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What is a Nested Loop?

By C. Martin
Updated May 16, 2024
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A nested loop is a logical structure used in computer programming and coding. It is characterized by two or more repeating statements that are placed in a "nested" form, which is to say that one “loop” or repeating command is situated within the body of the other. It is an efficient and in most cases relatively simple way for coders and programmers to cause sequential events and actions that build upon each other through an interrelated series of commands and signal switchbacks. Nested loops are a common part of most computer programs but can also be found in many situations where technology intersects with the presentation of some sort of information.

Why It’s Used

Looping is a powerful construct in programming as it allows rapid sorting or insertion of large amounts of data in an efficient way. Solving problems in the business world, for instance, or in manufacturing, often involves repeating an action over and over with hundreds, thousands, or even millions of individual pieces of data. As a resuly, loops are frequently used constructs in all kinds of computer programs in all types of industries.

Relationship Between Loops

The outer loop and any and all inner loops are related to each other in important ways. Not only are they connected, but they also take signals from each other and depend on each other for the translation and completion of various signals and digital tasks. The specifics tend to vary depending on application, but near constant communication is almost always a given.

In most cases the outer loop is what causes the inner loop to execute. The inner loop then repeats for as many times as is specified in the code or command materials. When the inner loop completes, the outer loop is executed for its second iteration, triggering the inner loop again, and so on until the requirements for the outer loop are complete.

Many computer programmers work in Structured Query Language (SQL), and nesting is of particular relevance in these cases. It essentially provides a means through which a person can quickly and efficiently search data in two linked tables. An outer loop is used to read the first table, one row of data at a time; then the data required to search the second table is passed to the inner loop, which reads the second table. As a result, the loop can process two linked tables in an efficient manner. Most of the time this all happens almost instantaneously.

Different Levels

The most basic loop is just two levels, though things can and often do get much more complicated. More than two loops can be nested, and they can go as deep as required to get a given job done. An easy way for many people to visualize the concept is by analogy to a car odometer. Imagining the leftmost digit of the odometer as the outermost loop is the best way for people to get started; from there, each successive digit can be considered another loop, each within the other, until one reaches the rightmost digit, which represents the innermost nested loop. In most cases, the more nesting there is, the more complex the underlying code or command.

How Loops Are Set Up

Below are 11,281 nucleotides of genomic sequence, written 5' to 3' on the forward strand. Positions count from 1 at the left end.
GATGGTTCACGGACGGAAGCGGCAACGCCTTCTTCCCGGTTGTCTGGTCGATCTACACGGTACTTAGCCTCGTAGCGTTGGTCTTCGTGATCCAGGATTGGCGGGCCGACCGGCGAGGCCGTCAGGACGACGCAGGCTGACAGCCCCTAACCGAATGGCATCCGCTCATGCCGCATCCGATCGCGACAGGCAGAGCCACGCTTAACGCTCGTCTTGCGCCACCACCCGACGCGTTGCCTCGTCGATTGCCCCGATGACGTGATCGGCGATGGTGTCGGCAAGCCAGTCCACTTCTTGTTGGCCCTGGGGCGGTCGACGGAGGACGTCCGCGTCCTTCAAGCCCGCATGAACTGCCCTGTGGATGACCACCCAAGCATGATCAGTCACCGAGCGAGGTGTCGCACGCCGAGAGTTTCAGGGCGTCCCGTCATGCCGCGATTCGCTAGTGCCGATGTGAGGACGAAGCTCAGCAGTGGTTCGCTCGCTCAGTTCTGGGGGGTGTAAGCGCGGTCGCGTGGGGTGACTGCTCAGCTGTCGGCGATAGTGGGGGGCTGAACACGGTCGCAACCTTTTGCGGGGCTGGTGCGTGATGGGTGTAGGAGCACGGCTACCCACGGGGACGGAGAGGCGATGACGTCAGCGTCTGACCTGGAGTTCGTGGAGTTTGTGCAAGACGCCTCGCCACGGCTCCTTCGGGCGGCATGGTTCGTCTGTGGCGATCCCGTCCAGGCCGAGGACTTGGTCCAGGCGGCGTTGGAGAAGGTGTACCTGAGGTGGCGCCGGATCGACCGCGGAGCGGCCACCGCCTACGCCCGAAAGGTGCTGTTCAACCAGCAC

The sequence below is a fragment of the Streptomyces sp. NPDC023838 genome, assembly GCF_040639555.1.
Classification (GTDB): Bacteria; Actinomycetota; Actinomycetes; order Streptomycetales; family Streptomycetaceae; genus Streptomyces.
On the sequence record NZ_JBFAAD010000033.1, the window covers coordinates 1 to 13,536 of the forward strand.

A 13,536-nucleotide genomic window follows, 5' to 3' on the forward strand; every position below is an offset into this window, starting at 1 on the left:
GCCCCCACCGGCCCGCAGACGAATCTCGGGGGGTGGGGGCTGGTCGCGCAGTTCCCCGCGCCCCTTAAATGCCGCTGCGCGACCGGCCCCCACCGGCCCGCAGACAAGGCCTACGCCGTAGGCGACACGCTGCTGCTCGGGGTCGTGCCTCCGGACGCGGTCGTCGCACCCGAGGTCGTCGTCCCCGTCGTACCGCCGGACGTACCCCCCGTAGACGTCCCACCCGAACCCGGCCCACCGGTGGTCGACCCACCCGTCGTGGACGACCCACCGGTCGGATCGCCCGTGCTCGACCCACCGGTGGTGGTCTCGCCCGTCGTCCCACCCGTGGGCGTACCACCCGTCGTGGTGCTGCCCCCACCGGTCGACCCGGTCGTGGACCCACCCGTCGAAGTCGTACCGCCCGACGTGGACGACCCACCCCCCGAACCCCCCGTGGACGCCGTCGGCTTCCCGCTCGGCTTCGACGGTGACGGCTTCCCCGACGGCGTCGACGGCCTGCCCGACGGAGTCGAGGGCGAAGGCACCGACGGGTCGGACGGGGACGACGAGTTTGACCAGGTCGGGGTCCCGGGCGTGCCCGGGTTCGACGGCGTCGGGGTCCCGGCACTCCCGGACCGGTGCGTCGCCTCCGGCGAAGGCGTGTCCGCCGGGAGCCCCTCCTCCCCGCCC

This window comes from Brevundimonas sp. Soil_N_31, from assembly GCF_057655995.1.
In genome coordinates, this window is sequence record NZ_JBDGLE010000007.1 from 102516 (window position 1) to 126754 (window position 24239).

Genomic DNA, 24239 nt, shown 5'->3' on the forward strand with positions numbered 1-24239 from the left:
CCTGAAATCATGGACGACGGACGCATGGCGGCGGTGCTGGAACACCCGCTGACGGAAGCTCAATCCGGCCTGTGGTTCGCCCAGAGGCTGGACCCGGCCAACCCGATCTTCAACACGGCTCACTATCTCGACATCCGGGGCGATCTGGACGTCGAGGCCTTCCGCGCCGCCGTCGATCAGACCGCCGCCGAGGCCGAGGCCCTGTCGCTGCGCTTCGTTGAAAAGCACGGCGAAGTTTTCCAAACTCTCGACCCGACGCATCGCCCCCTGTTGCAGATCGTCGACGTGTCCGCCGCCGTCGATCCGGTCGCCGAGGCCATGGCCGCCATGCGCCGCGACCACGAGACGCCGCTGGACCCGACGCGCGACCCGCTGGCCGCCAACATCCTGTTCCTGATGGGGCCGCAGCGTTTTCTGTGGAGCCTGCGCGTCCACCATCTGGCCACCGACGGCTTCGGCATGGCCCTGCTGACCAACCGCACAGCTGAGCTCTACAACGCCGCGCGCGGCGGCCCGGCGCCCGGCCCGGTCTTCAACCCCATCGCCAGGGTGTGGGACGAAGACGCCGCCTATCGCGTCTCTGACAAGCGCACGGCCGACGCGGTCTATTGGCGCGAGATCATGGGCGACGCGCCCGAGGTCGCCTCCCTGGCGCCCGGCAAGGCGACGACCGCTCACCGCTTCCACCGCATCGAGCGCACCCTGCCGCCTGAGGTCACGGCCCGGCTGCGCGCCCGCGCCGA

The exact looping process and initial structuring varies between programming languages. In SQL, for example, a programmer may script these structures and execute them either as a server nested loop that is called remotely or as one on a client machine that is executed locally. In order to use these powerful structures effectively, it is necessary to take into consideration both the language used by the program and the database or other backend that is being queried for the data.

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Discussion Comments

By anon353411 — On Oct 30, 2013

Pattern

1

22

333

4444

55555

By anon348311 — On Sep 15, 2013

1

23

456

78910

By anon291711 — On Sep 16, 2012

for (int i=6;i>0;i--)

{

for (int j=1;j<=i;j++)

{

Console.Write(j);

}

Console.Write("

");

}

By anon271498 — On May 26, 2012

Use nested loops that print the following patterns:

Pattern I

1 2 3 4 5 6

1 2 3 4 5

1 2 3 4

1 2 3

1 2

1

Pattern II

1 2 3 4 5 6

1 2 3 4 5

1 2 3 4

1 2 3

1 2

1

By everetra — On Jun 01, 2011

@nony - I think the loop that @Mammmood originally described in his example used a loop array, like a for-next loop, not do-while or anything like that.

The advantage of the for-next loop is that you don’t have to worry about a break point. Once the loop is done iterating through its elements, whether they be 1 to 100 or what have you, you’re done.

By nony — On May 29, 2011

@Mammmood - Yes, nested loops are used in every language. A C loop would probably use the do while loop construct, where the loop will continue while a certain condition continues to remain true.

A loop VB developers would use to accomplish the same task would be a Do While or Do Until construct, allowing the programmer to specify a condition that continues to be true or one which will define the loop break point, which is where the loop would end.

By Mammmood — On May 28, 2011

I use nested loops a lot in my programming, and as this article explains, it comes in real handy with SQL. In one loop example I’ve done recently, I had to create a master loop of customer accounts in code, and then inside this loop I created another loop to iterate through orders or some other data that I was trying to retrieve.

The nested loop construct is probably one of the most common algorithms I use in my everyday coding, and I’ve used it in just about every programming language imaginable.

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